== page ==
9. The method of claim 1, further comprising removing regions classified as text regions from the cascade prior to completion of the cascade when a confidence level exceeds a threshold, wherein the confidence level indicates the likelihood of a region being a text region.
10. A system for detecting text in real-world images comprising:
a processor including:
a dividing logic to divide an image into one or more regions;
a calculating logic to calculate a cascade of classifiers, the cascade comprising a plurality of stages, each stage including one or more weak classifiers, wherein the plurality of stages is organized to start out with classifiers that are most useful for ruling out non-text regions;
a feeding logic to feed the one or more regions into the cascade remove non-text image regions logic to remove image regions classified as the non-text regions from the cascade prior to completion of the cascade, to avoid subsequent processing of the removed regions;
binarization logic including logic to classify individual pixels as one of: non-text, light potential-text, and dark potential-text; and
a training system including:
a feed logic to feed training images into the cascade;
a comparison logic to compare classifier results to known training image results; and
an adapting logic to adapt one or more of an order of stages in cascade of classifiers, an order of classifiers in the stages, one or more classifiers confidence level thresholds, and the classifiers by selecting features for each classifier that reduce the number of false positive and false negative detections by a reduced number of tests.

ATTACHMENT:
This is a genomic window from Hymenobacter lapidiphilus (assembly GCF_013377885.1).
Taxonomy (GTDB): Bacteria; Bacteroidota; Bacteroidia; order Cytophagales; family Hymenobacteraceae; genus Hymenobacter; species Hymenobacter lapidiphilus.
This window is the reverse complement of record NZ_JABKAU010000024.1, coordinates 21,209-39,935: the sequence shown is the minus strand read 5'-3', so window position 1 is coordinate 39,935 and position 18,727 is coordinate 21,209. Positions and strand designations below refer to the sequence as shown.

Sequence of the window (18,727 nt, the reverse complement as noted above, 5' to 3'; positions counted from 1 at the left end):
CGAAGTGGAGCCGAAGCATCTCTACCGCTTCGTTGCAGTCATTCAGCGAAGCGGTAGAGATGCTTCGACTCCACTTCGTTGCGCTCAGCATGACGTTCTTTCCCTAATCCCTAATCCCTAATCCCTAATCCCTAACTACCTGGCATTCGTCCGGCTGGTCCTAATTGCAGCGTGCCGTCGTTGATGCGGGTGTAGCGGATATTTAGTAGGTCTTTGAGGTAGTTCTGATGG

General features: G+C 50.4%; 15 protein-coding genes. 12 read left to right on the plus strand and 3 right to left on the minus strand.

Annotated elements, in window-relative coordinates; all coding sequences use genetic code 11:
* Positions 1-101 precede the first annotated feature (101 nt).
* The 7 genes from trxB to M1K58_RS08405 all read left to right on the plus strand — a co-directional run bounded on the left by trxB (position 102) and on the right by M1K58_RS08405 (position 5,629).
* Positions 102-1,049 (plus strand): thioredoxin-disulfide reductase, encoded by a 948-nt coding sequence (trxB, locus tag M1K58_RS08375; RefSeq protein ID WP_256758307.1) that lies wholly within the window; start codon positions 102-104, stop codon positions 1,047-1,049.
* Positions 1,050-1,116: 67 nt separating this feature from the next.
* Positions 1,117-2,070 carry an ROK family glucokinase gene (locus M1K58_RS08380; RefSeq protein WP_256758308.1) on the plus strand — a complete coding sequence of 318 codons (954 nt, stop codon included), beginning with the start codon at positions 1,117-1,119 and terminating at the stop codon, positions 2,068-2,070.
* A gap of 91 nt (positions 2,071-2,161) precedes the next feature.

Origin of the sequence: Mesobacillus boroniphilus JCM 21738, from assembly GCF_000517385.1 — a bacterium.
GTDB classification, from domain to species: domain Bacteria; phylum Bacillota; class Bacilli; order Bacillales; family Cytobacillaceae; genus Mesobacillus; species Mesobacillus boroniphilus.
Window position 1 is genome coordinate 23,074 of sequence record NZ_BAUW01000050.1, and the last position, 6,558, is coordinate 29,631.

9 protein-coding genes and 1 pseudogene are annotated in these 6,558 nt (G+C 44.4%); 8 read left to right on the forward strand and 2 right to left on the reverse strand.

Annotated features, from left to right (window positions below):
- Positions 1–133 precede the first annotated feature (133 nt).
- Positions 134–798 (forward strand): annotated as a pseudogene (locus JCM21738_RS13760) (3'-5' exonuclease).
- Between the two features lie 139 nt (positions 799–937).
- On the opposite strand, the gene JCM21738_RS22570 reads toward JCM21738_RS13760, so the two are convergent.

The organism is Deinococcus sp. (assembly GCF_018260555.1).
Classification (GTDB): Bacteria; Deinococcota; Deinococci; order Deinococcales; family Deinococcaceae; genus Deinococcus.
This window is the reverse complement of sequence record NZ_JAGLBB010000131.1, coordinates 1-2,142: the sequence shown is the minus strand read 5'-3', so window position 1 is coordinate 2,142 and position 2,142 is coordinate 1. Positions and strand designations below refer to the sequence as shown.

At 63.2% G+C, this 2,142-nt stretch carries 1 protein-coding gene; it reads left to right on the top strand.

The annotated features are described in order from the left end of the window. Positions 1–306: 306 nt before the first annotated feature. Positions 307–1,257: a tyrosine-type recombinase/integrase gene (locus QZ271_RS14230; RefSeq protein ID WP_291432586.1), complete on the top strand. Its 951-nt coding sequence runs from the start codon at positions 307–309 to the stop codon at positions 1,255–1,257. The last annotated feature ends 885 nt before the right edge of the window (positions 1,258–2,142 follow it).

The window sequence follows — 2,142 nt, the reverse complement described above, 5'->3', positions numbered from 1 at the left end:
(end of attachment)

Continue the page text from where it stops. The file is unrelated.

11. The system of claim 10, further comprising:
an outputting logic to output an output data comprising identified text regions separated from non-text regions.
12. The system of claim 10, further comprising binarization logic including:
logic to classify individual pixels as one of: non-text, light potential-text, and dark potential-text.
13. A non-transitory computer readable medium storing instructions thereon which, when executed by a system, cause the system to perform a method comprising:
dividing an image into one or more regions;
calculating a cascade of classifiers, the cascade comprising a plurality of stages, each stage including one or more weak classifiers, wherein the plurality of stages is organized to start out with classifiers that are most useful for ruling out non-text regions of the mage;
receiving training images;
feeding the training images into the cascade;
comparing classifier results to known training image results;
adapting one or more of an order of stages in the cascade, an order of classifiers in the stages, one or more classifier confidence level thresholds, and the classifiers by selecting features for each classifier that reduce a number of false positive and false negative detections by a reduced number of tests;
feeding the one or more regions into the cascade; and
removing regions of the image classified as the non-text regions from the cascade prior to completion of the cascade to avoid subsequent processing of the removed regions.
14. The computer readable medium of claim 13, further comprising: outputting an output data comprising identified text regions separated from non-text regions.
15. The computer readable medium of claim 13, further comprising utilizing a binarization process including:
classifying individual pixels as one of: non-text, light potential-text, and dark potential-text; and
outputting binarization output data.
16. A method of detecting text in real-world images comprising: